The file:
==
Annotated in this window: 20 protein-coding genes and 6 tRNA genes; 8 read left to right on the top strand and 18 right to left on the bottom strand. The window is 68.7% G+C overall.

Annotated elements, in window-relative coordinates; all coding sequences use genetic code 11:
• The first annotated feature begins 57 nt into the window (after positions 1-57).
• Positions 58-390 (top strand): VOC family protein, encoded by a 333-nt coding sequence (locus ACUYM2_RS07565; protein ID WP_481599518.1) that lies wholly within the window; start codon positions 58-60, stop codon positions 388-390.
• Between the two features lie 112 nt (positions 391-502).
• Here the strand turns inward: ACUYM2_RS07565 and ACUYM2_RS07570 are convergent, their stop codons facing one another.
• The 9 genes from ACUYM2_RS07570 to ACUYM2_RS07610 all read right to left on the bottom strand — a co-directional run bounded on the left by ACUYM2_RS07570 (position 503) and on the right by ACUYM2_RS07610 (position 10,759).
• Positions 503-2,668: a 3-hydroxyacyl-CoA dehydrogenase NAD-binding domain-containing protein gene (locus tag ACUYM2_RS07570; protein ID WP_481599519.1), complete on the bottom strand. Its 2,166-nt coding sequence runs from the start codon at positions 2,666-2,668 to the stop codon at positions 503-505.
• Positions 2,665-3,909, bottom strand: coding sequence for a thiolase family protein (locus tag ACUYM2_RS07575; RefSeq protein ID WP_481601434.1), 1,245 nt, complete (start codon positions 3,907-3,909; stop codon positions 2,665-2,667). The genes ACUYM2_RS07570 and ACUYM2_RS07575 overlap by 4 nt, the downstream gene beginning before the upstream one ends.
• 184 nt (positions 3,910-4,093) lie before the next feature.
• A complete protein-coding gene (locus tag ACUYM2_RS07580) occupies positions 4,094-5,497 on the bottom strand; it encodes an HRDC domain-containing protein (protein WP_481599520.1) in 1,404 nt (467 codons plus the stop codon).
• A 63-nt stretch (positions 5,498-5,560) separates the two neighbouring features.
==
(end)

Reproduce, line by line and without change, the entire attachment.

Annotated in this window: 20 protein-coding genes and 6 tRNA genes; 8 read left to right on the top strand and 18 right to left on the bottom strand. The window is 68.7% G+C overall.

Annotated elements, in window-relative coordinates; all coding sequences use genetic code 11:
• The first annotated feature begins 57 nt into the window (after positions 1-57).
• Positions 58-390 (top strand): VOC family protein, encoded by a 333-nt coding sequence (locus ACUYM2_RS07565; protein ID WP_481599518.1) that lies wholly within the window; start codon positions 58-60, stop codon positions 388-390.
• Between the two features lie 112 nt (positions 391-502).
• Here the strand turns inward: ACUYM2_RS07565 and ACUYM2_RS07570 are convergent, their stop codons facing one another.
• The 9 genes from ACUYM2_RS07570 to ACUYM2_RS07610 all read right to left on the bottom strand — a co-directional run bounded on the left by ACUYM2_RS07570 (position 503) and on the right by ACUYM2_RS07610 (position 10,759).
• Positions 503-2,668: a 3-hydroxyacyl-CoA dehydrogenase NAD-binding domain-containing protein gene (locus tag ACUYM2_RS07570; protein ID WP_481599519.1), complete on the bottom strand. Its 2,166-nt coding sequence runs from the start codon at positions 2,666-2,668 to the stop codon at positions 503-505.
• Positions 2,665-3,909, bottom strand: coding sequence for a thiolase family protein (locus tag ACUYM2_RS07575; RefSeq protein ID WP_481601434.1), 1,245 nt, complete (start codon positions 3,907-3,909; stop codon positions 2,665-2,667). The genes ACUYM2_RS07570 and ACUYM2_RS07575 overlap by 4 nt, the downstream gene beginning before the upstream one ends.
• 184 nt (positions 3,910-4,093) lie before the next feature.
• A complete protein-coding gene (locus tag ACUYM2_RS07580) occupies positions 4,094-5,497 on the bottom strand; it encodes an HRDC domain-containing protein (protein WP_481599520.1) in 1,404 nt (467 codons plus the stop codon).
• A 63-nt stretch (positions 5,498-5,560) separates the two neighbouring features.